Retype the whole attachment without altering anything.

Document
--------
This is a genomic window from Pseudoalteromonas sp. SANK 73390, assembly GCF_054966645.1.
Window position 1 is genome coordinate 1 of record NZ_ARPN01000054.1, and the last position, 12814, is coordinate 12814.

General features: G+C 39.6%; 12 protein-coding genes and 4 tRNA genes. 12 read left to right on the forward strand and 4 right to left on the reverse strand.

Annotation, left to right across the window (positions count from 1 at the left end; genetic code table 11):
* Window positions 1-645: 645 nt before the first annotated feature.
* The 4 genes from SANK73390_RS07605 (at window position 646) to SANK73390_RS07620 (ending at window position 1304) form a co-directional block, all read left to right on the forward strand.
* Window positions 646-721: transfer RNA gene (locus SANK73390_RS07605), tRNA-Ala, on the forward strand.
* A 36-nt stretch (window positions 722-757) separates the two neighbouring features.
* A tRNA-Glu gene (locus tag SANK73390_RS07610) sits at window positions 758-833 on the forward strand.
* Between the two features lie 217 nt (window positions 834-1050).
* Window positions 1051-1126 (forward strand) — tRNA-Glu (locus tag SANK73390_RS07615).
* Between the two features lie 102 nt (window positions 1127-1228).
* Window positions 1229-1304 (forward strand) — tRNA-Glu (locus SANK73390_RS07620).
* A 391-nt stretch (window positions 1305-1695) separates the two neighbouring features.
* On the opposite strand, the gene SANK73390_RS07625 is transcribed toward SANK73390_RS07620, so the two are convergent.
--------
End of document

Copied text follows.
This is a genomic window from Pseudoalteromonas sp. SANK 73390, assembly GCF_054966645.1.
Window position 1 is genome coordinate 1 of record NZ_ARPN01000054.1, and the last position, 12814, is coordinate 12814.

General features: G+C 39.6%; 12 protein-coding genes and 4 tRNA genes. 12 read left to right on the forward strand and 4 right to left on the reverse strand.

Annotation, left to right across the window (positions count from 1 at the left end; genetic code table 11):
* Window positions 1-645: 645 nt before the first annotated feature.
* The 4 genes from SANK73390_RS07605 (at window position 646) to SANK73390_RS07620 (ending at window position 1304) form a co-directional block, all read left to right on the forward strand.
* Window positions 646-721: transfer RNA gene (locus SANK73390_RS07605), tRNA-Ala, on the forward strand.
* A 36-nt stretch (window positions 722-757) separates the two neighbouring features.
* A tRNA-Glu gene (locus tag SANK73390_RS07610) sits at window positions 758-833 on the forward strand.
* Between the two features lie 217 nt (window positions 834-1050).
* Window positions 1051-1126 (forward strand) — tRNA-Glu (locus tag SANK73390_RS07615).
* Between the two features lie 102 nt (window positions 1127-1228).
* Window positions 1229-1304 (forward strand) — tRNA-Glu (locus SANK73390_RS07620).
* A 391-nt stretch (window positions 1305-1695) separates the two neighbouring features.
* On the opposite strand, the gene SANK73390_RS07625 is transcribed toward SANK73390_RS07620, so the two are convergent.